What is the most important thing to you?
H A K A R A I A
Tōku whānau, tōku whakapapa, tōku oranga.
Ko Pukenui-ō-raho, Maungapōhatu me Pūtauaki ngā maunga
Ko Tauranga, Ōhinemataroa, Rangitaiki me Tarawera ngā awa
Ko Te Pou Pāpaka rātou ko Te Pūrewa, ko Uiraroa, ko Māwake Taupo ōku Tīpuna
Ko Tūhoe, Ngāti Awa me Ngāti Tūwharetoa ōku iwi
Ko tēnei tōku pepeha, tōku oranga.
This is my proverbial statement, my well-being.
For a Māori whom has now lived in an urban setting for what is close to 20yrs of my life, Home is where the heart is, and for me, my whānau, my connections are my oranga.
Each mountain, river, and ancestor hold a special significance to the makeup of my DNA. I am the mountain, I am the river, and it is I.
The above entities are the core in which keeps me grounded and provides me with a balanced state of mind. Throughout the rigors of working in both a social service and mental health setting which is almost nearing 14yrs, I can always reflect back to my very roots to provide sanity in what can be a chaotic day, week, month, year or years.
And this does not include my personal life. But I am thankful that both my immediate and very, very extended whānau are also reflective of the very thing that keeps us all grounded and sane, our roots, or what we affectionately call ‘HOME’.
When I reflect on the word ‘privilege’, it is often associated with things such as rich, wealthy or well off, which are a foreign concept to my whānau. My mother and her 11 siblings grew up in a one bedroom house in Onepū just outside of Kawerau in the eastern Bay of Plenty. When I was born, I spent some time in the same place in Onepū before moving to a 2 bedroom house in Avondale with my mum, my grandparents, 2 of my Aunts and a heap of my first cousins. However, what we lacked in resources and what some today would consider ‘living under the poverty line’, we never saw it in that way. The fact we were able to live communally amongst a household which fostered close to 18 people, being raised alongside my grandparents who were steeped in te reo Māori, Tikanga, Kawa, and Whakapapa, we sourced richness and wealth in other forms. When my grandparents decided to move to Auckland, we were so distant from what we call home, but Nan and Koro were relentless in making sure my whānau would never forget our roots. They knew whānau and Whakapapa hold the key to our well-being.
So why do those things hold significance to me and play an integral part in my mental health and well-being?
It is interesting that in my time working in social services and mental health and the number of frameworks and tools I have learned and acquired, and in my profession, a lot of my colleagues forget that they can be used more as a self-assessment tool as opposed to something we would operate with whaiora – our whānau, tamariki, and rangatahi we work for.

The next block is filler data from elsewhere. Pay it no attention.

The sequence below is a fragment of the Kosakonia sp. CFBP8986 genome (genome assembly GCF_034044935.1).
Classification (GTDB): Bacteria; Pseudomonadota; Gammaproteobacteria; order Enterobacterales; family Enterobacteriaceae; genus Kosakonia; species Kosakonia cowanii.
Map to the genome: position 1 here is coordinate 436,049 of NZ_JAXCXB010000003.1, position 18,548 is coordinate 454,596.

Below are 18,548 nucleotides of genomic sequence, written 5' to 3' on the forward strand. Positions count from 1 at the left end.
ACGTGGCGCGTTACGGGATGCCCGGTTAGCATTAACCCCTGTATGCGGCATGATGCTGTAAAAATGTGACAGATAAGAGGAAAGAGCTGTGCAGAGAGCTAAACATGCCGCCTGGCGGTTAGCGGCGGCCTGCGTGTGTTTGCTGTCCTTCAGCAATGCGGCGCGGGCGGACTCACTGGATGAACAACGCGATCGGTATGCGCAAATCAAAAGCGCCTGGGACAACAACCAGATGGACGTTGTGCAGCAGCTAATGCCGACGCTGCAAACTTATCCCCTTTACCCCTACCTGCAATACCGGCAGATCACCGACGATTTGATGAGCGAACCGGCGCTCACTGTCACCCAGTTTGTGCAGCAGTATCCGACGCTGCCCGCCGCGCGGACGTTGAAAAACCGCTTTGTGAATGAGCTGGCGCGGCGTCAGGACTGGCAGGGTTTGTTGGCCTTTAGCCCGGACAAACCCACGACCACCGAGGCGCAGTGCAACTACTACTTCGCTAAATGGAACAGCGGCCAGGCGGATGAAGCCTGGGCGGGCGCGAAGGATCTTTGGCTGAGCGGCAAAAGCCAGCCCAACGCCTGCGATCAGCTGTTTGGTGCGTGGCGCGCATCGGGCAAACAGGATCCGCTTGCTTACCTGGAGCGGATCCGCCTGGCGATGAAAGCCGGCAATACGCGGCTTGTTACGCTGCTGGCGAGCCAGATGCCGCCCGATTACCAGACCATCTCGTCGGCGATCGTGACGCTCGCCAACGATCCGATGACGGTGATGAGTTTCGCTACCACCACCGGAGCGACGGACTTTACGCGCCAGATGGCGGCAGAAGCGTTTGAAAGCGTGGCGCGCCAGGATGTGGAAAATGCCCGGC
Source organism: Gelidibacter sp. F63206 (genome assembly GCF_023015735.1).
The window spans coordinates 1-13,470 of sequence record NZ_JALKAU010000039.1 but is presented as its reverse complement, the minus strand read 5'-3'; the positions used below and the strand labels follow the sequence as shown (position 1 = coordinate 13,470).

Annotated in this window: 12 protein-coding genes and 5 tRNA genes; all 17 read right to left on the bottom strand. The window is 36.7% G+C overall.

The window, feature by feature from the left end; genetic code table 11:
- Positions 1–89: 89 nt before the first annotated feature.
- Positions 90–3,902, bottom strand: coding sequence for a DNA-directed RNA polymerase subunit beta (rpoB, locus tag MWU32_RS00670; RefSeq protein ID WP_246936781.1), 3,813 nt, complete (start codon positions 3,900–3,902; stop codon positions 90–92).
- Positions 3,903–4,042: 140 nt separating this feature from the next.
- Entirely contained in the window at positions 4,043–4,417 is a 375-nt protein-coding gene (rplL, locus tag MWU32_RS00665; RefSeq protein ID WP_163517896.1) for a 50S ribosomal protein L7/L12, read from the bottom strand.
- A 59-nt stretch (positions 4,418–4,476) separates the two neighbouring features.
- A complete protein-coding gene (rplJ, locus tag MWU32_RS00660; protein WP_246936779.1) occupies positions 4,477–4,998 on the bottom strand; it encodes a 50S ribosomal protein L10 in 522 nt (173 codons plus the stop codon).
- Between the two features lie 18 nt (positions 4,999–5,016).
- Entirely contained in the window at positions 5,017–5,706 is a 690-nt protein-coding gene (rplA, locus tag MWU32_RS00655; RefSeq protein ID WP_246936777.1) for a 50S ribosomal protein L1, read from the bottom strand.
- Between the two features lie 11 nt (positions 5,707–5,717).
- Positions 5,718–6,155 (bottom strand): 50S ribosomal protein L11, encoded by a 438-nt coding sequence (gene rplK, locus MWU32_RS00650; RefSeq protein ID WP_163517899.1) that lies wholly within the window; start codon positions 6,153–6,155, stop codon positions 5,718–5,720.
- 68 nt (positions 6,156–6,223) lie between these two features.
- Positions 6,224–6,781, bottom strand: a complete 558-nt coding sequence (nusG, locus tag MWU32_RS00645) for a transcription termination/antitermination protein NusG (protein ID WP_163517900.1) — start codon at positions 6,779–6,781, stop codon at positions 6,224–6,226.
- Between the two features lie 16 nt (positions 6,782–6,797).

Te Whare Tapa Whā by Sir Mason Durie is one of those very models and frameworks I use quite often to check my own mental health and well-being. With a holistic view looking at the four corners or pillars of the whare which are:
- Wairua (spiritual health)
- Tinana (physical strength)
- Hinengaro (emotional health)
- Whānau (family)
I constantly check that in each of those paradigms I am effective enough to operate in any space, encounter, relationships etc I have throughout the day. In this case, the focus for me is te taha wairua or the spiritual pillar. This to me reflects how my general mood is from the time I awaken and through pockets of the day, which then informs my self-esteem in those very moments. For me, if my wairua is in good balance, the other 3 pillars will come right. All people have a different way in terms of how they better do this, whether it be with a good cup of coffee (hinengaro), a session at the gym (tinana), a morning selfie for facebook (wairua) etc. For some of the more vulnerable, it may look very different and often scary for the privileged person living in Aotearoa.
For me, it’s reflecting on my roots that provide me with balance, but also as a means to motivate me every day as it was those very privileges that I was taught from birth and continue to learn every day that some of our very vulnerable I work for would have never experienced. Like my grandfather who worked for Māori Affairs, whom also assisted Sir John Rangihau in the creation of Puao Te Atatu and later become a caregiver under Mātua Whāngai until creating one of the first urban Māori Kohanga Reo in Auckland for those whom are living distant from their own whakapapa, the legacy he left for my whānau is the same legacy I intend on doing today.
What is that legacy? To me, it is about helping and assisting the needy and vulnerable, in particular, Māori whānau who are in need of support. He did this by first influencing people to go learn and reflect on their pepeha, to learn their identity as he believed that this will provide a different world view to that of where and what they have learned or grown up with or in. This is the foundation that he was steeped in which he passed down to my mum, to me and now I teach the same values, principles, and whakapapa to my daughter. It is also an integral part in how I engage with whānau, tamariki, and rangatahi, for them to understand what ‘HOME’ could mean for them so that they could feel the same state of balance in my mental health that I have been honored to manage for the majority of my life.
In closing, I reflect on a whakatauaki which was articulated by the late Dr. Ngāpo Wehi, a tutor, mentor and cousin of my grandfather who was a strong advocate about whakapapa and pepeha providing balance to a person’s overall well-being. I have had the honor of learning under Koro Ngapo who uttered the words:
‘Ki te wātea te hinengaro, me te pai o te rere o te wairua, ka tāea ngā mea katoa’
If the mind is free, and the spirit is flowing, you can achieve anything